There are ‘big fish’ and then there’s this mutant Wels Catfish caught last week by a gentleman fishing in the Po Delta of Italy weighing 266-pounds (19 stone), and measuring 8ft9in in length.
Dino Ferrari reportedly reeling in the behemoth Wels Catfish in Po Delta, Italy last week and it is considered to be the largest of the species ever caught on rod and reel (but not the biggest Wels Catfish ever caught, that honors goes to a 308-pound catfish also caught in the Po Delta, and measuring 9-feet in length).
When news of this monstrosity of a catfish began hitting the Internet yesterday I was hesitant to post it, because pictures of the fisherman (Dino Ferrari, is that not the most stereotypically Italian sounding name in history?) show him wearing the exact same outfit as in this YouTube video from 2013 where he is cradling another gigantic Wels Catfish:
Former Guyism overlord, current Barstool blogger, and USC Football evangelist Chris Spags passed along that video above to me along with some pearls of wisdom on how the carcass of this trophy fish should be dealt with:
Put this seabeast down and leave it on the stoop of a black short order cook in Louisiana with a Post-It saying “Sry for Katrina. PS George Bush does care” and that’s a wrap. He would have been proud to be such a tasty po’ boy for someone who vomited up a Hand Grenade just a few hours earlier.
Firstly, it’s a mutha-fuckin’ RIVER MONSTER. Calling it a seabeast is demeaning to river monsters and seabeasts alike, so get your mutant fish nomenclature correct! Secondly, he’s right. We need to fry this summmabitch up and make it into po’boys, because there’s few things in life as delicious as a catfish po’boy.
I’m still not convinced this sucker was caught last week, but rather that it was caught back in 2013 when the YouTube video above was first published, but the Daily Mail (first to report on this catch) adds to the story:
A fisherman has caught a giant 8ft 9in long catfish weighing 19 stone – and it could be the biggest ever caught with the humble rod and line.
Dino Ferrari hooked the huge wels catfish, which was 2.67m in length, last week in the Po Delta in Italy.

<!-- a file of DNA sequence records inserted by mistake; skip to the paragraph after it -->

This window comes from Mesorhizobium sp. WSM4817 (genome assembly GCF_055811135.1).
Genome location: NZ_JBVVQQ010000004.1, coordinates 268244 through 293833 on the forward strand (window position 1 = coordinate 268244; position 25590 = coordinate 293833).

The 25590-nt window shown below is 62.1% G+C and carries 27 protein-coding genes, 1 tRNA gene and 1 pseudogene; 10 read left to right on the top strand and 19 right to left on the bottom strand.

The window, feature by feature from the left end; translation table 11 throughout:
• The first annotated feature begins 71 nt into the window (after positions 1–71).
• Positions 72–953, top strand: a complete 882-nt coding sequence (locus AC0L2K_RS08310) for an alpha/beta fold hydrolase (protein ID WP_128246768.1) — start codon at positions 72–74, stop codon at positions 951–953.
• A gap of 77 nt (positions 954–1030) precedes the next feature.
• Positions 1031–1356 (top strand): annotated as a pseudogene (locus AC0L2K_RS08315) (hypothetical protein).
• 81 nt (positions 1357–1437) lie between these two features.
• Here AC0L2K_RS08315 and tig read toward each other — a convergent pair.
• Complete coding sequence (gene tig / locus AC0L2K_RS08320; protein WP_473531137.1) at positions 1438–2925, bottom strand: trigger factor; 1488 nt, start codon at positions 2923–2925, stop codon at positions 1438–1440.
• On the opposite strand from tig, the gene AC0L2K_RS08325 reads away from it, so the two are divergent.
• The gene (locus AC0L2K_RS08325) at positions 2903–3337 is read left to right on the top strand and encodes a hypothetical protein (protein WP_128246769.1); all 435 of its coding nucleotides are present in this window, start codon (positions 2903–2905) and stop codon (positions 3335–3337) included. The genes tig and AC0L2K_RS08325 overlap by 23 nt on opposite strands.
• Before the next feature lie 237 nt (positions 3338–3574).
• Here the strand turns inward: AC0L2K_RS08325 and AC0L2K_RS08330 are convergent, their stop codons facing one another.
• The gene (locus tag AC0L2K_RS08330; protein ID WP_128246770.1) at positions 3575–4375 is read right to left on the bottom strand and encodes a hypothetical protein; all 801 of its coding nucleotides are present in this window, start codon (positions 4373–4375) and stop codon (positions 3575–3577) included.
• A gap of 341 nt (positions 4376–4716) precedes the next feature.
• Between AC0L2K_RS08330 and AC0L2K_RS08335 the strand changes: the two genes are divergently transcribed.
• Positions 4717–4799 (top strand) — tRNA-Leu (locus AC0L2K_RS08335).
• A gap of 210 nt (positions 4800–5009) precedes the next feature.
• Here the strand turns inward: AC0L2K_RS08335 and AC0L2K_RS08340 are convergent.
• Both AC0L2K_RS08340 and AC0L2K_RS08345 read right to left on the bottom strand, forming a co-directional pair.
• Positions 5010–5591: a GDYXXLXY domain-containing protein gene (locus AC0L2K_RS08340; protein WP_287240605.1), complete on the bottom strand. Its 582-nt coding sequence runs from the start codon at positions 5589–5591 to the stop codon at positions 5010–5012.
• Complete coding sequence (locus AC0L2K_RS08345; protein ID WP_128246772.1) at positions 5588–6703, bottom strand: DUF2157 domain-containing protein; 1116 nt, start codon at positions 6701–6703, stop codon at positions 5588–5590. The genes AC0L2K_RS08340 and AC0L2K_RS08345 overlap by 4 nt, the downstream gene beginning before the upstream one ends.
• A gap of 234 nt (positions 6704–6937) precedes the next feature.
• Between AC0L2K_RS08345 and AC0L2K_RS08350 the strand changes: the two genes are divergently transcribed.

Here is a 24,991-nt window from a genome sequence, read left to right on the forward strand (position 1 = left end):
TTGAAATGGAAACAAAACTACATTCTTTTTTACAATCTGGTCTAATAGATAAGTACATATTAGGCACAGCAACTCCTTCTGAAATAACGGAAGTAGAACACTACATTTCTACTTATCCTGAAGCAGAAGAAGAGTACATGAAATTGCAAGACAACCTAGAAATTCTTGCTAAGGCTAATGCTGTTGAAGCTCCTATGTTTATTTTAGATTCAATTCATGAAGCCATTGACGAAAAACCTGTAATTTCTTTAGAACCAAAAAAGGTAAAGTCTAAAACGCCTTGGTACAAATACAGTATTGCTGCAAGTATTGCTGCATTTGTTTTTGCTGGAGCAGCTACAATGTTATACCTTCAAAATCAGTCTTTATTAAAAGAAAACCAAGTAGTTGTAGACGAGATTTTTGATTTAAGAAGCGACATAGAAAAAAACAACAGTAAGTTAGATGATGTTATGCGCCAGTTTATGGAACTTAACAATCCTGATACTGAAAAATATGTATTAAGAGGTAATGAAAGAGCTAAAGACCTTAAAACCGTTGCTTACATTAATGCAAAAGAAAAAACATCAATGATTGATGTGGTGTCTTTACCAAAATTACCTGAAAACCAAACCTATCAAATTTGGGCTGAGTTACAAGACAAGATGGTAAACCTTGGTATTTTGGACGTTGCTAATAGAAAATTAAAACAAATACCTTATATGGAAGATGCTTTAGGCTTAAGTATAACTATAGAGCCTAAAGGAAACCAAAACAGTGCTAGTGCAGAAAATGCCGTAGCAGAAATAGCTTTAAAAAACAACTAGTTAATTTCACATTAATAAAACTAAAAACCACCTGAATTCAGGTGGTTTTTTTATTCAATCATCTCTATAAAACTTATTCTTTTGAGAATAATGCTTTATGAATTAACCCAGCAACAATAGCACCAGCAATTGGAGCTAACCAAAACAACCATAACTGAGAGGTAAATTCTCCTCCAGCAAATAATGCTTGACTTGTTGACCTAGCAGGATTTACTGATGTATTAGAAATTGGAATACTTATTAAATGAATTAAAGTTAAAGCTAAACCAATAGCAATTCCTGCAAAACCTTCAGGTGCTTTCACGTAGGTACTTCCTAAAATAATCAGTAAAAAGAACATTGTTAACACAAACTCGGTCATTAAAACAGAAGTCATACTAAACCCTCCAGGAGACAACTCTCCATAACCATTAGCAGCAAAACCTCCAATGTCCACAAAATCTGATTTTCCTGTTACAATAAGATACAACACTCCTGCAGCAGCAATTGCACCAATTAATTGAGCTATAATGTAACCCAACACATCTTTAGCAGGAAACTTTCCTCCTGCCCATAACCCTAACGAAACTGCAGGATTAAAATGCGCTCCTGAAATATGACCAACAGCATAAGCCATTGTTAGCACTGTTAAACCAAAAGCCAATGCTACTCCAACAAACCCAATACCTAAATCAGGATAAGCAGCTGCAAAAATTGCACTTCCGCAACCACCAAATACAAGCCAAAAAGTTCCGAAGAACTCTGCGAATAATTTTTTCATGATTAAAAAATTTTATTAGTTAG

The cannibalistic wels catfish, also known as the sheatfish, is native to Europe and can grow as long as 13ft and up to 62st – but it is exceedingly rare to catch one that is over two metres long.
Screw your stones and your metric system. I’m tired of having to google ’19 stone in pounds’ to look up the weight of a fish that you claim was caught last week but was actually caught two years ago…
The giant catfish immediately bolted 100 metres downstream, but Sam, from Chester, hung on and after a 35 minute battle finally landed the 2.5 metre-long fish.
In time honoured tradition, he then posed for a photo to secure bragging rights before letting the creature swim back into the water at the River Ebro in Catalonia.
In October a Cornish pensioner caught an 8ft-long, 15 stonepart-albino catfish, thought to be the biggest of its kind ever caught.
The aptly named Tom Herron, 68, from Launceston, battled the cream-coloured monster fish in the River Segre, Mequinenza, Spain, for 40 minutes before finally hauling it in.
The wels catfish is scaleless and lives in fresh and brackish water.
It is recognisable by its broad, flat head and wide mouth.
The wels catfish can live for thirty years and live off annelid worms, gastropods, insects, crustaceans and fish including other catfish; the larger ones also eat frogs, mice, rats, and even ducks.
Recently, Wels Catfish have been spotted in non-native habitats lunging out of the water to grab pigeons on land.
These things eat pigeons and we haven’t nuked the entire river yet? What the hell people?!?
Getting back to the whole 2013 vs. 2015 thing, let’s examine the evidence. These pictures are the one’s the Daily Mail published claiming the fish was caught last week:
Take notice of that Italian bro’s NASCAR gear: hat + jacket.
Now the previous YouTube video was published in 2013. Here’s that same outfit (and fish?) in GIF:
I’m calling it: same fish and everyone’s been duped into thinking this is a new catch.